As mentioned above, this involved weighing the amount of coffee before and after extraction.  Using weight (g) to measure the amount of espresso produces is arguably a more accurate approach than using fluid ounces (oz), because crema makes the true volume in oz very difficult to measure.  Therefore, rather than... or indeed as well as... talking about a 2oz shot, it can be more useful to use terms like a 30g shot, and a 65% brew ratio. 

It isn’t a new approach, but as Andy alludes to in his post it seems that many of us are reluctant to make the switch from using oz to using weight and brew ratios.  Maybe we feel comfortable with what we know, and see no reason to change.  My own feeling is that brew ratios provide the key to another door on the quest for the perfect espresso. It’s up to the individual to decide how many keys they want to collect, and how many doors they wish to open.

It took me only 9 shots, spread over 3 days, to identify the parameters that I like best.  I had my laptop open next to the espresso machine, and after each shot I scored the espresso based upon flavour and mouthfeel, and made comments and suggestions for how I might make improvements in the next shot – i.e. changes to parameters – in an effort to home in on the ‘sweet spot’.  A screenshot of the Excel file I used record the findings and calculate the brew ratio is shown below.  Each row represents a different shot and my findings/comments.

As are many parameters in making espresso, and changing any parameter will have an effect on the other parameters, there is no single correct approach.  But here is the one I followed.

Constants, limitations and assumptions:
1. Initially, try to keep all the parameters fairly constant except one – pre-grind dose weight.  As you get towards the latter stages of the process, you can start refining other parameters one at a time.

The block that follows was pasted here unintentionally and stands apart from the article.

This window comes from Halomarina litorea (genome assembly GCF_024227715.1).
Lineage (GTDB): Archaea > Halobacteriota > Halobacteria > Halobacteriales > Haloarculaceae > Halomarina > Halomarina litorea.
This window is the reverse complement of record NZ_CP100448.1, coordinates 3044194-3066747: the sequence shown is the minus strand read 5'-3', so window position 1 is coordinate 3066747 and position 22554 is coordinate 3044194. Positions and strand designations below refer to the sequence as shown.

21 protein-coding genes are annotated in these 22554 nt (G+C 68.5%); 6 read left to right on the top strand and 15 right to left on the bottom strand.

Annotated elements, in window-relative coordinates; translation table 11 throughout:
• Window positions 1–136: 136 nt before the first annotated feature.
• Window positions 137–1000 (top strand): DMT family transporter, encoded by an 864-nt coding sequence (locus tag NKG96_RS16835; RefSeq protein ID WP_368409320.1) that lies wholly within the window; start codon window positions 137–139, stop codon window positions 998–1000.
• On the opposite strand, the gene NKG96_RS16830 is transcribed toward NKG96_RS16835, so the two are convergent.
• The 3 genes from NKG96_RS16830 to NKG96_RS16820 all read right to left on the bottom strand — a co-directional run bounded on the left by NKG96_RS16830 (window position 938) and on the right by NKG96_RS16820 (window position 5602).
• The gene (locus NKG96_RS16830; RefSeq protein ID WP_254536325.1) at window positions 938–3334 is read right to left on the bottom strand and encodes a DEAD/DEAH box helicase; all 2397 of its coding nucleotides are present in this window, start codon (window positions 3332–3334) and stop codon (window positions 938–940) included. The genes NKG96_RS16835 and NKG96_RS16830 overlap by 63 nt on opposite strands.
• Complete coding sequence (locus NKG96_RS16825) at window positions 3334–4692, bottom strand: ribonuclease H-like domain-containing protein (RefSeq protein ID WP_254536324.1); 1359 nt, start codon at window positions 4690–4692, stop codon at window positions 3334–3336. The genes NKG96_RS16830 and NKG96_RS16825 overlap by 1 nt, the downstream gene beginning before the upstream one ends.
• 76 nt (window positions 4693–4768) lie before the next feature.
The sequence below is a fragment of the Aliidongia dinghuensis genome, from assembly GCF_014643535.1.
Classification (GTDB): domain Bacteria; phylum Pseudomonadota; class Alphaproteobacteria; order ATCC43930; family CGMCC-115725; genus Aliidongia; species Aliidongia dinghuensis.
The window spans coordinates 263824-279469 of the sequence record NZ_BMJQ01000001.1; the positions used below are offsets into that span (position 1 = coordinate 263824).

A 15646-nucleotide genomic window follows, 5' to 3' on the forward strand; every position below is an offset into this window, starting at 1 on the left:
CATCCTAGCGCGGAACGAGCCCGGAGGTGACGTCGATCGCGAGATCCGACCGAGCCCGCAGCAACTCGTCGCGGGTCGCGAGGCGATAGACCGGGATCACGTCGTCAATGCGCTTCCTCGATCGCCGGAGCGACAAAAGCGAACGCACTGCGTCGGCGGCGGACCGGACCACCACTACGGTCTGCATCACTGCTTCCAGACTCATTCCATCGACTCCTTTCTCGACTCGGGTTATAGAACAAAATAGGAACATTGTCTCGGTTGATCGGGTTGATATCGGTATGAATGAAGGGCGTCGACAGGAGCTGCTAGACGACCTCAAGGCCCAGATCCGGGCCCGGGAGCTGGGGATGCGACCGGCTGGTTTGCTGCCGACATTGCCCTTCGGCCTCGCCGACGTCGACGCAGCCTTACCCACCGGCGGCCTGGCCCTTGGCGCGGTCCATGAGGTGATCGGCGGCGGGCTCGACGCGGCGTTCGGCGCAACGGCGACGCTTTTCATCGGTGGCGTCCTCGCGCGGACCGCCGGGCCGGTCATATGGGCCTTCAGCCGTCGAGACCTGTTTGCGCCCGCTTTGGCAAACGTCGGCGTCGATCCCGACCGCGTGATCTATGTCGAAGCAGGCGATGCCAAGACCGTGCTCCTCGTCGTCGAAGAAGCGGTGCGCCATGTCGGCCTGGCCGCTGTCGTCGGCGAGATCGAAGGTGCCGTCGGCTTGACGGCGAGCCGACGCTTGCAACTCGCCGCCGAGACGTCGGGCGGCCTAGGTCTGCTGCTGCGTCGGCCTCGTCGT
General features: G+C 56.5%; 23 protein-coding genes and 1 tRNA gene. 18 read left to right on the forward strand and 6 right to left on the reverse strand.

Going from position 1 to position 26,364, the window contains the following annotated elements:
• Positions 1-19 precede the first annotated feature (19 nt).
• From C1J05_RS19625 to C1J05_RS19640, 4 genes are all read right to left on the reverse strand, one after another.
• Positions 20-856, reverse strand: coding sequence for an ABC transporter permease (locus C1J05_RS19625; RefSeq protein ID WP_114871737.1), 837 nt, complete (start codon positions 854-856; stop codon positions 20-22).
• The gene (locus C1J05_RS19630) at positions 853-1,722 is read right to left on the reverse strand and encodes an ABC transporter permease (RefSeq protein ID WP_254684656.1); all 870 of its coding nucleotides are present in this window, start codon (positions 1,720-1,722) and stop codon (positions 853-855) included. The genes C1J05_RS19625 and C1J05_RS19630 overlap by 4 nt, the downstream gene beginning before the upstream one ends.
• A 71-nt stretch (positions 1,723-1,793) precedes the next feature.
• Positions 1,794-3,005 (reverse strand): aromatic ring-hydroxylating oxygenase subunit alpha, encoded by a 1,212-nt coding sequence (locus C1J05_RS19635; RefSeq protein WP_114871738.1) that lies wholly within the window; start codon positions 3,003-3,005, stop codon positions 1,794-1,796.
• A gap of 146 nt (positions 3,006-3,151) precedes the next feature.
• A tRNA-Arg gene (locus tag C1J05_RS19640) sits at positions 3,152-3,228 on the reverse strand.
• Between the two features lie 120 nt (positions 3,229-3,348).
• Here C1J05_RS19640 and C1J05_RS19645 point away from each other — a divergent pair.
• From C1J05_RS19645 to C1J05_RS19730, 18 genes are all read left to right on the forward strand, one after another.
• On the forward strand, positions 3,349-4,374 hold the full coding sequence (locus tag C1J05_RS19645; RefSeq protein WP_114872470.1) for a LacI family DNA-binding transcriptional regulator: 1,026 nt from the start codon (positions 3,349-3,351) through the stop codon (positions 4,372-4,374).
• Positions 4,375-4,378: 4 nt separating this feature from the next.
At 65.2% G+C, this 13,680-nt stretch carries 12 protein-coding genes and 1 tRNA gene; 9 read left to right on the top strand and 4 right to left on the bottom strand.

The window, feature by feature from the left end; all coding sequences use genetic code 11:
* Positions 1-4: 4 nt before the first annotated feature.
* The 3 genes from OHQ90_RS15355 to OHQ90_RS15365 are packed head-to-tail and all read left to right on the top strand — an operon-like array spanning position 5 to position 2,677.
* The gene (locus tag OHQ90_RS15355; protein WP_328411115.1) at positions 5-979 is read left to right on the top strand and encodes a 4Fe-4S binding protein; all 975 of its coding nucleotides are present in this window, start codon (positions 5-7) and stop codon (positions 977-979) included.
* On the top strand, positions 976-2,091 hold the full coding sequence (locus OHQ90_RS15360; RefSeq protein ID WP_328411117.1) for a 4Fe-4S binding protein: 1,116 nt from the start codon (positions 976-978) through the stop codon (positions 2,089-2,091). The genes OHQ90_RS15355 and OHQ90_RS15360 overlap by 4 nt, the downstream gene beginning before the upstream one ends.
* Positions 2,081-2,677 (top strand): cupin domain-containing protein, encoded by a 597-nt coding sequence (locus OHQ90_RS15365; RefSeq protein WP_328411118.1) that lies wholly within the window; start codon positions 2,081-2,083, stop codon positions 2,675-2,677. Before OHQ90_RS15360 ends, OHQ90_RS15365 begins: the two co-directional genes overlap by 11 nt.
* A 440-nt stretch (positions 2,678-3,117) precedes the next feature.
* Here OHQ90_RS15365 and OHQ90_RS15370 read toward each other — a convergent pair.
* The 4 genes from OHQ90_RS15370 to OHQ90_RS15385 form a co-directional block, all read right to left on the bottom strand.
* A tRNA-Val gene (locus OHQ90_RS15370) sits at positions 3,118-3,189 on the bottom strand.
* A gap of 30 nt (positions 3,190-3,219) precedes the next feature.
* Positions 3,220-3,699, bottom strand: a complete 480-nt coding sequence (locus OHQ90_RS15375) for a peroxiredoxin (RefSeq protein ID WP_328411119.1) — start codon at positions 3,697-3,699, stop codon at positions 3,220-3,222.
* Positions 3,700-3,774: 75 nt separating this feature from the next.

2. I used the same bag of espresso blend beans throughout, and of course if I use different beans in future I would expect the parameters to change.

3. I am currently unable to measure or accurately control brew temperature with my Gaggia Classic.  I therefore attempt to ‘temperature surf’, to provide a degree of temperature stability throughout the brewing process.

4. I do not have large enough scales to measure the weight of grinds in the portafilter before extraction.  I therefore base my pre-extraction weight upon the weight of the pre-ground beans.  As each bean tends to weigh approximately 0.8-0.12g, and I do not expect to lose more than 1 bean in the grinding process, I assume this approach is accurate enough for my purposes.

1.       Select an initial brew time, and keep that constant for now.  All extractions should be stopped on (for example) 24 seconds.  There will be a chance to adjust this later.
2.       Select a grind and keep it constant for now. Again, refinements will be made in due course, but by keeping this parameter constant you are able to work on refining the shot using other variable parameters.
3.       Select a range of Pre-Grind dose weights.  I chose 14g to 20g.  You are going to start with the lowest dose for your first shot, and move up the scale.  Dose is your primary variable parameter, at least initially.
4.       Weigh, Grind, Dose, Distribute and Tamp your first shot.